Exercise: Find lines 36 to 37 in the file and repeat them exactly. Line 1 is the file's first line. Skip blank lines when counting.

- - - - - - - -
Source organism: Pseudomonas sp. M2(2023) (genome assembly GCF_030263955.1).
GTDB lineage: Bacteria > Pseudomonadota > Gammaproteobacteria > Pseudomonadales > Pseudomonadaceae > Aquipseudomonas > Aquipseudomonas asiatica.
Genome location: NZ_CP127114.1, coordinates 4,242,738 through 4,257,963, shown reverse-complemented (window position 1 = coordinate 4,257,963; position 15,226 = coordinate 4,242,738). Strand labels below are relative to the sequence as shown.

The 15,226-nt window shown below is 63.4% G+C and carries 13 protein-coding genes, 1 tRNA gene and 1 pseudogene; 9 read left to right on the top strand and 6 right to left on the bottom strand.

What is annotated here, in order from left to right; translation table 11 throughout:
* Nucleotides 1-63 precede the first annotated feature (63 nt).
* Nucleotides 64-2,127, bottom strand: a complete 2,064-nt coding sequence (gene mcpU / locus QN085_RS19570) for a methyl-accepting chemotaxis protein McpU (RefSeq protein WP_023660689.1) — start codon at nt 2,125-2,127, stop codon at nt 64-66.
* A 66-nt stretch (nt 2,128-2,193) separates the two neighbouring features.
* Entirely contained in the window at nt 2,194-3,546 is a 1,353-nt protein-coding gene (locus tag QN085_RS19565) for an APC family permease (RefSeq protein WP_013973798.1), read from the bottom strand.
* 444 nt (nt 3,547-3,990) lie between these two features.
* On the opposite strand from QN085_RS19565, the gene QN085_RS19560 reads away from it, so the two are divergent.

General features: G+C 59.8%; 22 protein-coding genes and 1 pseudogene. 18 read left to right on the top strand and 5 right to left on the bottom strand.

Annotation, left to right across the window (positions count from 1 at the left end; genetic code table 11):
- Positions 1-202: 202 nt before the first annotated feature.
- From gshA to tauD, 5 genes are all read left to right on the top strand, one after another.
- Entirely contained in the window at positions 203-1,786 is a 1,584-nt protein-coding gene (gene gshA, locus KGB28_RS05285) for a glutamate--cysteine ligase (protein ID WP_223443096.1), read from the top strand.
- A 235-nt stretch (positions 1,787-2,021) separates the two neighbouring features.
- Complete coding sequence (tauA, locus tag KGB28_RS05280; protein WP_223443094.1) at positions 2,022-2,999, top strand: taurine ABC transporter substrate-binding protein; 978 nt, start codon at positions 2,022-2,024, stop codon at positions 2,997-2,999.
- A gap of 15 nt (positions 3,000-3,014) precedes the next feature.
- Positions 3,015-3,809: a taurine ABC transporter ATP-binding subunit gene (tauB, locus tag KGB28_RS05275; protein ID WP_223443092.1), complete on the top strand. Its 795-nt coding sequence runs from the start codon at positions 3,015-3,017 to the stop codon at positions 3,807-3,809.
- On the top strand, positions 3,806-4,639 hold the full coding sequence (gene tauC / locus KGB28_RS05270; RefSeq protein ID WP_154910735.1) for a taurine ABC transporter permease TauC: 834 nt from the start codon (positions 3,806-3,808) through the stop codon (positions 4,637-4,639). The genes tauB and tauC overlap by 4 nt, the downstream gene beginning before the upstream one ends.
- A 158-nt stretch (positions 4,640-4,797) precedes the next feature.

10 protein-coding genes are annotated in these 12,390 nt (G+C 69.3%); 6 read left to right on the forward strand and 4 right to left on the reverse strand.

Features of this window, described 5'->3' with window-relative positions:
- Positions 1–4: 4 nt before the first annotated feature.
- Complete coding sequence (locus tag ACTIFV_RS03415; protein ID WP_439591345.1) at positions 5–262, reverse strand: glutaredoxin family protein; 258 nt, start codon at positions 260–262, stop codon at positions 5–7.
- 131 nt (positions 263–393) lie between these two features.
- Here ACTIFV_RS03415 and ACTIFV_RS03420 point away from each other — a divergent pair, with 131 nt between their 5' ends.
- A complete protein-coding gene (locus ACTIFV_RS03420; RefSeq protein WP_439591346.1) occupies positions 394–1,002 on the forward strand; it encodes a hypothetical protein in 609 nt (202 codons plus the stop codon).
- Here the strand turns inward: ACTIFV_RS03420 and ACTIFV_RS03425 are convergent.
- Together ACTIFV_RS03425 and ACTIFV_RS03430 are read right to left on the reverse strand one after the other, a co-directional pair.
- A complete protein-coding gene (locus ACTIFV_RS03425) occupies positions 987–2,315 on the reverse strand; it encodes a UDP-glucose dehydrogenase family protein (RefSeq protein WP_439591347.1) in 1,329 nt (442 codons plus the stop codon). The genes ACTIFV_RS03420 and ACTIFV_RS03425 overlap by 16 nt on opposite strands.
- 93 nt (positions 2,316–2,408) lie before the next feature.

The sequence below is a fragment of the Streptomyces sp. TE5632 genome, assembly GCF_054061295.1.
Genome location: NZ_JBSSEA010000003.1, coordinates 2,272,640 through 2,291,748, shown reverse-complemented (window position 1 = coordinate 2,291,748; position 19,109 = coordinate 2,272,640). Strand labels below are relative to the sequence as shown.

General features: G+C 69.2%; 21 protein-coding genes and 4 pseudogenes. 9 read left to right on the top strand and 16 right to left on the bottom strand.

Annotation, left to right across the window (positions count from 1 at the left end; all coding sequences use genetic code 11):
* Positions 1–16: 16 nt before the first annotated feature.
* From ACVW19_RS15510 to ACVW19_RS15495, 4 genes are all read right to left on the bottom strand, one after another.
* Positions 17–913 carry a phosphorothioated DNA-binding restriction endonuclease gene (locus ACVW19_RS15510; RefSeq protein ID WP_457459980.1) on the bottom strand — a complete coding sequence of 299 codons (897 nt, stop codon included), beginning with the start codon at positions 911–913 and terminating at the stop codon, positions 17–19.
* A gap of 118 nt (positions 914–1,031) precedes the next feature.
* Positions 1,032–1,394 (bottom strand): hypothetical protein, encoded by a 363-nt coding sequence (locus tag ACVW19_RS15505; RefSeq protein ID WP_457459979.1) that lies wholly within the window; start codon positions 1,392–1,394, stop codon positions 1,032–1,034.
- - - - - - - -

General features: G+C 69.2%; 21 protein-coding genes and 4 pseudogenes. 9 read left to right on the top strand and 16 right to left on the bottom strand.

Annotation, left to right across the window (positions count from 1 at the left end; all coding sequences use genetic code 11):